'The Crown' Star Claire Foy Will Receive $275,000 in Back Pay to Close the Gender Wage Gap
"Going forward, no one gets paid more than the Queen," the executive producer said.
LONDON, April 30 (Thomson Reuters Foundation) - The revelation that "The Crown" star Claire Foy was paid less than her male co-star caused a royal scandal last month as the latest example of sexism in the entertainment industry.
Now the award-winning actor will reportedly receive back pay for her performance as Britain's Queen Elizabeth, as the makers of the acclaimed Netflix drama seek to close the gender pay gap.
It is not known how much more actor Matt Smith was paid for playing Prince Philip in the first two seasons of the hit show, but media reports said Foy would get about $274,000 in back pay.
"The Crown", a series about the British royal family, is one of the most expensive television shows ever produced, with the first season costing a reported $130 million.
When details of the pay gap emerged last month, the producers attributed it to Smith's six-year stint as the star of "Dr. Who", one of Britain's most popular television shows.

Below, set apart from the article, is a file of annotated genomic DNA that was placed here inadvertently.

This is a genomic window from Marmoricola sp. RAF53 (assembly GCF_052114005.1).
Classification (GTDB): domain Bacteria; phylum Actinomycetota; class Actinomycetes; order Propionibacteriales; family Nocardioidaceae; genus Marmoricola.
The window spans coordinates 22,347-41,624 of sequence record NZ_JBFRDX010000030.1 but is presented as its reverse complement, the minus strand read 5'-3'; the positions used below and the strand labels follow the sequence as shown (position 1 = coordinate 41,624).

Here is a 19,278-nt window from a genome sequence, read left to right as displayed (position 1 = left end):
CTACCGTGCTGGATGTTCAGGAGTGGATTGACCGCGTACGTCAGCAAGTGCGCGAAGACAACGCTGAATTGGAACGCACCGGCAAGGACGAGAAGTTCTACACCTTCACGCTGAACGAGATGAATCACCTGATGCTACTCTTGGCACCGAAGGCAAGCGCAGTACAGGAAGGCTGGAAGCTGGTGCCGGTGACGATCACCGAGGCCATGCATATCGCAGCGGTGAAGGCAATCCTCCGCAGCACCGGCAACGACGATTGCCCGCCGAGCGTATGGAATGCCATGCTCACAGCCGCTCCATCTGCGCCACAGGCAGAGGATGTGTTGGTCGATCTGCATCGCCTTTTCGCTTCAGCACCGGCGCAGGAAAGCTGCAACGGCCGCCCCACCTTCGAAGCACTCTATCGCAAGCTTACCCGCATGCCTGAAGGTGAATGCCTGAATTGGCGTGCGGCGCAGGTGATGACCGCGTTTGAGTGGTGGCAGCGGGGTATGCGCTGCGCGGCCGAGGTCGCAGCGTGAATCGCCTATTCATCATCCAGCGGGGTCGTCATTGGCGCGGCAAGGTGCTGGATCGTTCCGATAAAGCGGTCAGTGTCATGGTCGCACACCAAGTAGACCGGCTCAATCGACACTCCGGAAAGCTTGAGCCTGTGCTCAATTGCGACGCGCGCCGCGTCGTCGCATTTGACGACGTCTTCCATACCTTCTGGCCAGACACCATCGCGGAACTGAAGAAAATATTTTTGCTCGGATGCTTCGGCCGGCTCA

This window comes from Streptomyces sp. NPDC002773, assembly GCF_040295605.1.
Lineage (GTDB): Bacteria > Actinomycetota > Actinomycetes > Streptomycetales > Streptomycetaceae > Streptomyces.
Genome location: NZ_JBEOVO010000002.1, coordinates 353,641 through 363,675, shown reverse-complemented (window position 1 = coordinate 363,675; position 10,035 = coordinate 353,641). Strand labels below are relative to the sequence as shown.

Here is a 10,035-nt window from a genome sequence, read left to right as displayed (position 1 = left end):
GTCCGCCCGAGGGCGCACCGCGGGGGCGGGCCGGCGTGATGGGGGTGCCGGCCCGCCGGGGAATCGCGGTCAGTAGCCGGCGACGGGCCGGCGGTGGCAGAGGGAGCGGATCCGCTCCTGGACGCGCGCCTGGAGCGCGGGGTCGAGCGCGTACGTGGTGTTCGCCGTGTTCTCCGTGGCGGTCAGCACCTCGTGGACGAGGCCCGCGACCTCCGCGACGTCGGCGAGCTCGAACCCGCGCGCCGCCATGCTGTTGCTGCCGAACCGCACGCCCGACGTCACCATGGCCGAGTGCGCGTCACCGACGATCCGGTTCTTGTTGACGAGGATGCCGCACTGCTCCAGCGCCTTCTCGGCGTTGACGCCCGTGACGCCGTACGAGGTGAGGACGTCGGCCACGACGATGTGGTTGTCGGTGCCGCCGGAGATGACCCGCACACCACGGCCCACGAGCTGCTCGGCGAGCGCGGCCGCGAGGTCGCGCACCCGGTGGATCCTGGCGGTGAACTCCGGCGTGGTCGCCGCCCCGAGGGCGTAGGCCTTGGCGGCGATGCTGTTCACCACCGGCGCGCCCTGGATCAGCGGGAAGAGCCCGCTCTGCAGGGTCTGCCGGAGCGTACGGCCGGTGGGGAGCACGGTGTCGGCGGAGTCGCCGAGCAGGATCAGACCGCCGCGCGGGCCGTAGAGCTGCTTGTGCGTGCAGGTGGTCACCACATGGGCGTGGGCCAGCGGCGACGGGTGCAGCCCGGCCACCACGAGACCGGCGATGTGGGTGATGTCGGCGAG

They did not give details of the gap and said they would rectify it in the future.
Foy, 33, won a Golden Globe and two Screen Actors Guild awards for her nuanced portrayal of Britain's monarch in the 1950s and 1960s.
Other actors will take on the roles of Queen Elizabeth and Prince Philip in season three of the show, as the characters age and the story moves into the 1970s.
The ongoing disparity between men and women is reflected in annual lists published by Forbes magazine. In 2017, Emma Stone topped the best-paid actress list with $26 million, while Mark Wahlberg was the highest paid man with $68 million in estimated annual earnings.
Wahlberg made news earlier this year when it was revealed that he was paid $1.5 million for reshoots on movie "All the Money in the World" while co-star Michelle Williams got $1,000.
Wahlberg later donated his salary to Time's Up, the campaign against workplace sexual misconduct.
(Reporting by Serena Chaudhry; Editing by Claire Cozens.